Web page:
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Homestead Estates subdivision

Decision Makers: City of Victor Planning and Zoning

Topic: Homestead Estates subdivision

July 10, 2007

City of Victor
Planning and Zoning Commission
P.O. Box 122
Victor, ID 83455

Dear Victor Planning and Zoning Commission,

I am writing on behalf of Valley Advocates for Responsible Development (VARD) regarding Mr. Vern Woolstenhulme’s request to subdivide 60 acres located around 100 W. and 750 S. into 92 lots.  On January 15, 2007, I spoke in opposition to Mr. Woolstenhulme’s request to annex this property on the grounds that it was too far from downtown Victor to add to a compact development pattern.  Furthermore, the proposed 1/3 – 1/2 acre lots are significantly smaller than the 2.5-4 acre lots in the surrounding neighborhoods of Aspen Lakes and Heritage Estates subdivision to the west edge.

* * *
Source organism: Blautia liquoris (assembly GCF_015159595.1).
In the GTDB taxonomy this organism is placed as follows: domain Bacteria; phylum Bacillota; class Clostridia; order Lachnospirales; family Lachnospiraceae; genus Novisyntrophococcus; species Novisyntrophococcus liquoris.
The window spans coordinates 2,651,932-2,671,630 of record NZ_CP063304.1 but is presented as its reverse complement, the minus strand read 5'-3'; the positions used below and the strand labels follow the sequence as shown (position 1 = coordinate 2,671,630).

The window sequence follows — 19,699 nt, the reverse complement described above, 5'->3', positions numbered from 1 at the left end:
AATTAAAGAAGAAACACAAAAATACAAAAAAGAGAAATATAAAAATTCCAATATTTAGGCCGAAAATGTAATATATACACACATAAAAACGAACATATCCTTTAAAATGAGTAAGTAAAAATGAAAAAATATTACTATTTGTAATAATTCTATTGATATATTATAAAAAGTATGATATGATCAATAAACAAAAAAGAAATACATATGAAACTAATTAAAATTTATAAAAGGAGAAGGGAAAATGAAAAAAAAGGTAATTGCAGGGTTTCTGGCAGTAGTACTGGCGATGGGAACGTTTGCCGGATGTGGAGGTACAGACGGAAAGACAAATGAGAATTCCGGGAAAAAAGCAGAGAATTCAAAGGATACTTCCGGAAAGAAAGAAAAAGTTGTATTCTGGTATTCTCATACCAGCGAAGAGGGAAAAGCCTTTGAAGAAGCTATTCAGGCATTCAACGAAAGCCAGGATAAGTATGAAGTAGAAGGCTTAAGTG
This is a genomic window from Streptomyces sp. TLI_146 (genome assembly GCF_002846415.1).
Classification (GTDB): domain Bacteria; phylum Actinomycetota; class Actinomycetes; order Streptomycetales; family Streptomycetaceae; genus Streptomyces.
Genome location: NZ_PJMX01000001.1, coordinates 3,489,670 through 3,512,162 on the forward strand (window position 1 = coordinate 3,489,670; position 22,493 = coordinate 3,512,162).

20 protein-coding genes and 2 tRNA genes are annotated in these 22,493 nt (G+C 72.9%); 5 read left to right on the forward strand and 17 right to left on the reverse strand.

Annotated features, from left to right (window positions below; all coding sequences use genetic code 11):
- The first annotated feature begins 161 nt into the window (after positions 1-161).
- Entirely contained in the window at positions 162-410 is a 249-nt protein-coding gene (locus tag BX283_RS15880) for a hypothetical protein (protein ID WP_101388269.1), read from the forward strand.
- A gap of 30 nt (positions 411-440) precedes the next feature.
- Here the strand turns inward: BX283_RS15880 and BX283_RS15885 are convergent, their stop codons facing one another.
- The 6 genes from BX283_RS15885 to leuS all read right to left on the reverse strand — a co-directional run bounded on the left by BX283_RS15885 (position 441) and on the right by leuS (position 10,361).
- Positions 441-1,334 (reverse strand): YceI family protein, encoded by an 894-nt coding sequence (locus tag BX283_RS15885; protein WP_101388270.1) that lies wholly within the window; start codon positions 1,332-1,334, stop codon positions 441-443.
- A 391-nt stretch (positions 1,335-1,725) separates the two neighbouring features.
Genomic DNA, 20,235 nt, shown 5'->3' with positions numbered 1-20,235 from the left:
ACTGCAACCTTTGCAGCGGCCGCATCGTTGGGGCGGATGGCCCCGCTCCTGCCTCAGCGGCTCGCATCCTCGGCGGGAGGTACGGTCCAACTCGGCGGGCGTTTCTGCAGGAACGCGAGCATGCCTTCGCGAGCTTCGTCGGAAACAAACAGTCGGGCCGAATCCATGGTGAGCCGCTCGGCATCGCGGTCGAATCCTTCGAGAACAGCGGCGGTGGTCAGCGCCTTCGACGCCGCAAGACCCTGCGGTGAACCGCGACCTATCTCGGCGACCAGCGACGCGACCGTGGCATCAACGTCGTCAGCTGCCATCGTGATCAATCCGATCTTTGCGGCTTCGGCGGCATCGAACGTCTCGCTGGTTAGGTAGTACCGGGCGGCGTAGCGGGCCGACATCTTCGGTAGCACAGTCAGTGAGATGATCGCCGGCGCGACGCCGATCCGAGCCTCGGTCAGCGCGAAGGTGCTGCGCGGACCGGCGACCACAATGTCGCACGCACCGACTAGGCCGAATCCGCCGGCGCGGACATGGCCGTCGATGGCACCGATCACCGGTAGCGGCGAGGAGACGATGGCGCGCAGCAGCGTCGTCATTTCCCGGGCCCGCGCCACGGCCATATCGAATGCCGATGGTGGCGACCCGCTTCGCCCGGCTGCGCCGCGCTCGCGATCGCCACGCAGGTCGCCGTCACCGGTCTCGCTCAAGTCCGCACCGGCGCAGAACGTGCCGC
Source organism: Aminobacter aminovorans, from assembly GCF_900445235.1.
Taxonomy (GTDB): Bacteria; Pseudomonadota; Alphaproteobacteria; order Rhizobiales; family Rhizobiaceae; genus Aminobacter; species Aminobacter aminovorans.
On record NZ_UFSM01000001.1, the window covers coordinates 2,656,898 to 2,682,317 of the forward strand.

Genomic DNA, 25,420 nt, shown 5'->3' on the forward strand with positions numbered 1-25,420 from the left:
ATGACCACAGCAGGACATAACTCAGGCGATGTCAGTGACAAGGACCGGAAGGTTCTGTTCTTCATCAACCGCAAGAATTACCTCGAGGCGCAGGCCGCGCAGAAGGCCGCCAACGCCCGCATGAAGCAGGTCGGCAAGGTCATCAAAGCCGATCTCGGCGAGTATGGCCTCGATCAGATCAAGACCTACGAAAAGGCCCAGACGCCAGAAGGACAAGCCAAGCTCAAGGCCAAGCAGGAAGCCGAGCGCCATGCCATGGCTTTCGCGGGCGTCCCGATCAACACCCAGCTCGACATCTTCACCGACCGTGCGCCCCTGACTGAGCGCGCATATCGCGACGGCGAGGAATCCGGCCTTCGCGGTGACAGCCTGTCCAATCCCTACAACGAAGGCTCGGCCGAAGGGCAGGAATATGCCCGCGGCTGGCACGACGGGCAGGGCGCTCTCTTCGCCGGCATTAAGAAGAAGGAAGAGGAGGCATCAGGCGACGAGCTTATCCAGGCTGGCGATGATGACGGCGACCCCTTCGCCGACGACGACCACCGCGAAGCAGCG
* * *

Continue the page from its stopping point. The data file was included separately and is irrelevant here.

Now that the applicant is requesting subdivision, this is the city’s final opportunity to address and mitigate these concerns pertaining to Victor’s vision for downtown redevelopment and a sprawling residential growth pattern around the city.  VARD, as we have expressed over the past year, is a general concern for the significant amount of development in and around Victor and where the city appears to encourage growth.  Growth in and of itself is not the problem.  It is the scope and pace of Victor’s expansion that is worrisome.  

These 92 new lots will join the 1,202 other lots platted or “in the pipeline” and will contribute to a Victor population at build-out of around 7,500 people. The current comprehensive plan provides planning direction for a population of 3,500 in the year 2020.  But the city’s current growth pattern is platting for a population of 7,500 much sooner. If the city is zoning for such a dramatically higher population, then the comprehensive plan ought to be updated and revised to reflect this vision. In addition, we strongly encourage the city to identify a plan to address the demands that new residents will need. VARD is very concerned the city will not have the capacity or resources to cope with this dramatic increase, and will ultimately resort to costly measures for taxpayers.

Thanks for your consideration and your hard work,

Ian Tuttle

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